Derek: Absolutely, yeah and the complexity increases with the complexity it almost kind of gets exponentially complex isn’t it? As not as complexity or variation rises but this is you know it’s interesting that you kind of dwell on this that a lot of the essence in success is not actually onboarding the virtual remote staff because they’re they’re super used to this whole thing but essentially. It’s kind of the onboarding and the coaching and the training of the employer or isn’t it? Because they actually just have to kind of they need to approach it differently to a normal employee environment and there’s a few tricks they have to learn and there’s a few processes. So you know in our activation consultation we also spend time with the business owner and emphasize that it actually requires a bit of learning from you. You know to to so that you can optimize the experience and get the best out of your team. It’s you know it’s not going to happen unless you invest time and effort. That’s that sort of process.
Neville: And companies like Telstra well they got teams that can actually do that they’ve got the resources but I’m not shy to tell a client that they have time to train or if they haven’t got staff that can be accountable for the training of their offshore staff then it’s just not going to work. So getting back to getting back to your original question. It is critical that we recruit the right people or give our clients the right choice of candidates and that where we need do what we do a great job of there. Even if I say so myself, we certainly made mistakes but by and large we do get that right. And we have a process of weeding people out and the process doesn’t start with me. It actually starts with my staff in the Philippines. So you’ve got to have processes to actually do that and a lot of VAs actually candidates fall by the wayside. Because we get through a process of interviews and a process of testing and then we put them forward to clients and very often I actually talked to I have a colleague who’s got his own team in the Philippines and he says Neville. For every five people that we give an interview to unlucky one comes to the interview. He just doesn’t have those processes so that that is important.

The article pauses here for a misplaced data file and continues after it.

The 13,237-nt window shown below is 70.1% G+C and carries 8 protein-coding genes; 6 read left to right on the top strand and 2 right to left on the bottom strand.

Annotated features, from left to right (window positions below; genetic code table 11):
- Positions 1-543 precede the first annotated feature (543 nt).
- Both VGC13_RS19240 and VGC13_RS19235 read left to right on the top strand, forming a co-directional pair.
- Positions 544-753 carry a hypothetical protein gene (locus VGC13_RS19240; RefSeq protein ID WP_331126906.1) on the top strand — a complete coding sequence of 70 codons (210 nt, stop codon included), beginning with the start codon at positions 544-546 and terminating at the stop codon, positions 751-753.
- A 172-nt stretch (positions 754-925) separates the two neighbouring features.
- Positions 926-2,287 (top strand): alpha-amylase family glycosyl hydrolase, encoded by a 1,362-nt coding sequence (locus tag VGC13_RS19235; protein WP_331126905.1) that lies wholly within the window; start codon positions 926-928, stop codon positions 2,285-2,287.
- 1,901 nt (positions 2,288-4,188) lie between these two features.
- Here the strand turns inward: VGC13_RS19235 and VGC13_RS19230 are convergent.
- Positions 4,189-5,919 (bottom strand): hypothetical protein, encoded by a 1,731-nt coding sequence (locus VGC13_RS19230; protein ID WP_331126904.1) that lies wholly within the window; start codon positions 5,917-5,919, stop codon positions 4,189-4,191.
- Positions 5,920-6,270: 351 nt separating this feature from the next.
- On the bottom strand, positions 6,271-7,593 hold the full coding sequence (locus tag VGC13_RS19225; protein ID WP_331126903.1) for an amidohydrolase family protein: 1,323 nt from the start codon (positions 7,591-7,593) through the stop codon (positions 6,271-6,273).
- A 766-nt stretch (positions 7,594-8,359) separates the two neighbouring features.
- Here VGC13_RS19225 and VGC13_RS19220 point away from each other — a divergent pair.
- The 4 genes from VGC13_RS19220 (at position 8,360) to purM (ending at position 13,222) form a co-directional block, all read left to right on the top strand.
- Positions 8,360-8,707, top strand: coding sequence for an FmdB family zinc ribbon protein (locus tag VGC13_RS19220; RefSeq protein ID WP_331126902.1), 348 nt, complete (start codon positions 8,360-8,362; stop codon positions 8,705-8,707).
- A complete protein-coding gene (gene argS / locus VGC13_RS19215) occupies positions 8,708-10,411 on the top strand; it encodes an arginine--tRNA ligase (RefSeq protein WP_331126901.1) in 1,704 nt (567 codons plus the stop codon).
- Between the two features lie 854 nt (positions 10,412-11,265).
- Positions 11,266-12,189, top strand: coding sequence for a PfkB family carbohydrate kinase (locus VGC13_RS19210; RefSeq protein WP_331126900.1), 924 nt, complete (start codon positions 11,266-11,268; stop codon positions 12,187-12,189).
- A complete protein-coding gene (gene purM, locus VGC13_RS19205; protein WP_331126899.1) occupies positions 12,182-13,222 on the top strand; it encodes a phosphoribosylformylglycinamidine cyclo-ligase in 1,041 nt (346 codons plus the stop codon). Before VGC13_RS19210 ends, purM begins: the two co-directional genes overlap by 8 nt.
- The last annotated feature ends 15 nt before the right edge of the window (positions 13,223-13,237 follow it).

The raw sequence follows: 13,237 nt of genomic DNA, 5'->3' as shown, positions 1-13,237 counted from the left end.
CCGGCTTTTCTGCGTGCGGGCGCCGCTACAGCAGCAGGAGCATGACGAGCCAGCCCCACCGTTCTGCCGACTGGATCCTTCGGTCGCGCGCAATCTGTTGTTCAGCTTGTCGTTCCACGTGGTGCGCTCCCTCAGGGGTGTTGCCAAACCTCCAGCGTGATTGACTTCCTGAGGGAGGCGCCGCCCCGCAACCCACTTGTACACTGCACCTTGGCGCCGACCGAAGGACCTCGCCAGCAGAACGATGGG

Derek: Yeah there is a bit of a sort of flake environment isn’t there in the Philippines and you know this is where I think you will without even trying you’re demonstrating your immense value to potential clients because it’s not just, I don’t know find a virtual staff it’s actually sort of all of the inherent business experience that you have. But also the kind of hands on and real life experience you have in running outsourced teams but then also you’re filtering processes when finding suitable candidates and also the kind of the guidance that you’re actually giving the clients you know. Like kind of pushing them down the right path and so that they’re following the processes so that they’re getting the results that they expected. You know and and this is why I think there’s huge in the partnerships within outsourcing. So there’s you, this sort of brokerage virtual staff find a bit also in the BPOs. Because just generally it’s not just about putting bums on seats. It’s actually the immense kind of business knowledge that comes with these partnerships. Can you give us an overview of your costs how you charge. What is the pricing structure and also maybe an indication of what it cost for people to get started with the V.A?
Neville: Right. So we don’t have any set up fees or recruitment costs squarely upfront fees. Essentially what we do when we present a range of candidates to our clients. We include the hourly cost and hourly cost might be as little as six dollars an hour. If we just take an average of ten dollars an hour if that if it works a 40 hour week which is full time it’s 400 dollars a week, you times 52 weeks divided by twelve there’s your monthly cost and 170 ,1700 per month. That’s just someone at ten dollars and someone at six dollars is 40 percent cheaper significantly cheaper. It just depends on the candidate the candidate’s experience and the candidate’s salary requirements. So we just charge an hourly rate.
Derek: Right. And that is then all encompassed with your software support and obviously your kind of.
Neville: That’s right.